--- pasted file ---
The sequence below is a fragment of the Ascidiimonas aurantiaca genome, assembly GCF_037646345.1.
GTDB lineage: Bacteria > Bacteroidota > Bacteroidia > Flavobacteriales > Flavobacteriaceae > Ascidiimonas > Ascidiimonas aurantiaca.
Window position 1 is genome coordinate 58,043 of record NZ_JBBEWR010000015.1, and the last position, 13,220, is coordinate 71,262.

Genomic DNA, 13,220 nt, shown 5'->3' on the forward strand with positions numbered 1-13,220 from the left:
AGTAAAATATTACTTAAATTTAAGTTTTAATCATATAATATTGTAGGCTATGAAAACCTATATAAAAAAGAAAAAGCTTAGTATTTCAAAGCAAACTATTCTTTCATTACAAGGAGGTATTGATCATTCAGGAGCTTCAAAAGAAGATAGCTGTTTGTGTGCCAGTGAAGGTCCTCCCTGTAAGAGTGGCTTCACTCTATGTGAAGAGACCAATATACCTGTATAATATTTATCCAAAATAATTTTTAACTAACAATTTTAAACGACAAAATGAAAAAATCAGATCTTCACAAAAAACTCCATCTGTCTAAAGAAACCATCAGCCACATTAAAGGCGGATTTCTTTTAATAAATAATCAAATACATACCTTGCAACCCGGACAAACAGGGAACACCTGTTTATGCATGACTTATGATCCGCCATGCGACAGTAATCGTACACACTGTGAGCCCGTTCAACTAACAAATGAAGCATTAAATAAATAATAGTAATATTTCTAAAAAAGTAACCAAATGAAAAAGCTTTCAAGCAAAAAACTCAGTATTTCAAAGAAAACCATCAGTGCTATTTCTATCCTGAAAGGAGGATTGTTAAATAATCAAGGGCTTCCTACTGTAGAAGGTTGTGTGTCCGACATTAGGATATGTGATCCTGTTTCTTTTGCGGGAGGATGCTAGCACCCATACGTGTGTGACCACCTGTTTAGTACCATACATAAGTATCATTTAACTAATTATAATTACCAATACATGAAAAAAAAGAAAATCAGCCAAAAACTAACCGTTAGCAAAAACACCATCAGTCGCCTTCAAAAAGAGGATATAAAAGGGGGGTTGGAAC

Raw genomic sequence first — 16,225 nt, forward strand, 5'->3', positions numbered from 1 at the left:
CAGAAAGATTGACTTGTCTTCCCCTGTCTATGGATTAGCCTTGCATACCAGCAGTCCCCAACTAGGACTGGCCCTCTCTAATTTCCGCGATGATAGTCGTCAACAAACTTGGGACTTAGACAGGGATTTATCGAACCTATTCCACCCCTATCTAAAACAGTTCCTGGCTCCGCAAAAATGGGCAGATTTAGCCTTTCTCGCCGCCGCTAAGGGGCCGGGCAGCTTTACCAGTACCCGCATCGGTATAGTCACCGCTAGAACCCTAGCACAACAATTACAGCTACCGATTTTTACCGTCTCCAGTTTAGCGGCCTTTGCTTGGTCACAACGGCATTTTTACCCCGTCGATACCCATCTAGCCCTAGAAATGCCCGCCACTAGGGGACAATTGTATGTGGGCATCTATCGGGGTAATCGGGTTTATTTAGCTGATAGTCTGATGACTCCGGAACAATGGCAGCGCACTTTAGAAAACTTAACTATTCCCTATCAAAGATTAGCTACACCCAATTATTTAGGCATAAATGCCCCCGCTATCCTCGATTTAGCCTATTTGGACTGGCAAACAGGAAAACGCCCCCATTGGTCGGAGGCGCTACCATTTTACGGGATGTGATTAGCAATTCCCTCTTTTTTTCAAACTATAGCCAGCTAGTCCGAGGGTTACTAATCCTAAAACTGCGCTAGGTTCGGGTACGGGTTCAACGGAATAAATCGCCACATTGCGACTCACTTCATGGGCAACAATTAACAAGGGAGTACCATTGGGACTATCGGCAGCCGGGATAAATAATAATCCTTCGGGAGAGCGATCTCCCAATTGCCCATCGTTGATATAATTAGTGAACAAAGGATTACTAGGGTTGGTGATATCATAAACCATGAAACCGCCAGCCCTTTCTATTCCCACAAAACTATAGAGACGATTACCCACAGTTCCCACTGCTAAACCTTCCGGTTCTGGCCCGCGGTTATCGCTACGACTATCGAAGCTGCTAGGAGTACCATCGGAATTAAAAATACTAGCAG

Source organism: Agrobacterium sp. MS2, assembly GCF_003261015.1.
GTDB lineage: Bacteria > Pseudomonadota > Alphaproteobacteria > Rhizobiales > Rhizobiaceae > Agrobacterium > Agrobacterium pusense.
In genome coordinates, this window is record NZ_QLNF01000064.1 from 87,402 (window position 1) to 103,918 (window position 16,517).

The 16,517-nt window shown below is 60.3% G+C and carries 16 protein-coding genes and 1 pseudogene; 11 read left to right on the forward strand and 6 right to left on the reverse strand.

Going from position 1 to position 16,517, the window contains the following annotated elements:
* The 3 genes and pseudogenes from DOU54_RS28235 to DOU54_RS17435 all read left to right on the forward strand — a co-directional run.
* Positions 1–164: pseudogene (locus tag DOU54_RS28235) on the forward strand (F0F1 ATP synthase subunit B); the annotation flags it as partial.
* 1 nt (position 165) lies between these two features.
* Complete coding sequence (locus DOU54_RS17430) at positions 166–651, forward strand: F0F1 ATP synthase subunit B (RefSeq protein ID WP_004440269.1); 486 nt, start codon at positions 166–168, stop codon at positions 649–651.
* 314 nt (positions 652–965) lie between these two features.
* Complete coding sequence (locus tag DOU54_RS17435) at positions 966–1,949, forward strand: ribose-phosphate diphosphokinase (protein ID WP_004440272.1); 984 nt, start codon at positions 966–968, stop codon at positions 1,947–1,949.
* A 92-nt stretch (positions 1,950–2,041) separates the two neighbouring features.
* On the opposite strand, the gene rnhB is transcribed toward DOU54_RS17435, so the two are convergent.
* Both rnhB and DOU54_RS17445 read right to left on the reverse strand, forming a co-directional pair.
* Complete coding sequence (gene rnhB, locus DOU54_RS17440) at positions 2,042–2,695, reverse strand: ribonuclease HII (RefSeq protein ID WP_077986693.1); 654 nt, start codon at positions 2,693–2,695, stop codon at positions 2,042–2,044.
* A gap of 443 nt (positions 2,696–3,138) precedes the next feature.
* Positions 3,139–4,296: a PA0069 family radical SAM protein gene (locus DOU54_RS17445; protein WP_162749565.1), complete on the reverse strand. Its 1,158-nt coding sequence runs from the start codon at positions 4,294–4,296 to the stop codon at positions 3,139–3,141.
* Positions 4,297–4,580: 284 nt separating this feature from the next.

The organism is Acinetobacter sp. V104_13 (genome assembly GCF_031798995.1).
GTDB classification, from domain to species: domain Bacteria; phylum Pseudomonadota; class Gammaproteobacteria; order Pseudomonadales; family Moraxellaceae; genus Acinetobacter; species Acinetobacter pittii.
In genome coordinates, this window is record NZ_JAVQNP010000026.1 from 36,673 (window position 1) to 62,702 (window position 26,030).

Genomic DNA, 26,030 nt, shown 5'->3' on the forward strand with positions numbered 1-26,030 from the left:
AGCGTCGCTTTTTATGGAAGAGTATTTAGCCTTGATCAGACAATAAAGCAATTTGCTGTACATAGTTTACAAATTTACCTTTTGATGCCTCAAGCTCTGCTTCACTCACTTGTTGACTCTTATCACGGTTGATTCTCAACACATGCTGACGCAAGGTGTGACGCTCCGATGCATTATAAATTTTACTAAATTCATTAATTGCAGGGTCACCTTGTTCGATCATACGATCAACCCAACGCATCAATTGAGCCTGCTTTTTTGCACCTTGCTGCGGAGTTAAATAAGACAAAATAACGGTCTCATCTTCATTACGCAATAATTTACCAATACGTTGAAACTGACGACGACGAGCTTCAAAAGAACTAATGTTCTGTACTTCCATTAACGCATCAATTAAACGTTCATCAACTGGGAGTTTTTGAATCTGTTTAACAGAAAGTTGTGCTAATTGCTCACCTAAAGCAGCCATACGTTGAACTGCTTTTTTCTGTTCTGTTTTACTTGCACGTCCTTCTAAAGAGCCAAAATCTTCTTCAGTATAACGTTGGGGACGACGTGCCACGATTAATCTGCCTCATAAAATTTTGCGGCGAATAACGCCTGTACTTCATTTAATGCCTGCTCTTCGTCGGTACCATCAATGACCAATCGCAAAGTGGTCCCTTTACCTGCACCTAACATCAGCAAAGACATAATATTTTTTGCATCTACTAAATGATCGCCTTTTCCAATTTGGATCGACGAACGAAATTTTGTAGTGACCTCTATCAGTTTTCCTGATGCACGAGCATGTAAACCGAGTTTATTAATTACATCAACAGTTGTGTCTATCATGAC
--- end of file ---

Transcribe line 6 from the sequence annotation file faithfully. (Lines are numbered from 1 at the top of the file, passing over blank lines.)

Raw genomic sequence first — 16,225 nt, forward strand, 5'->3', positions numbered from 1 at the left: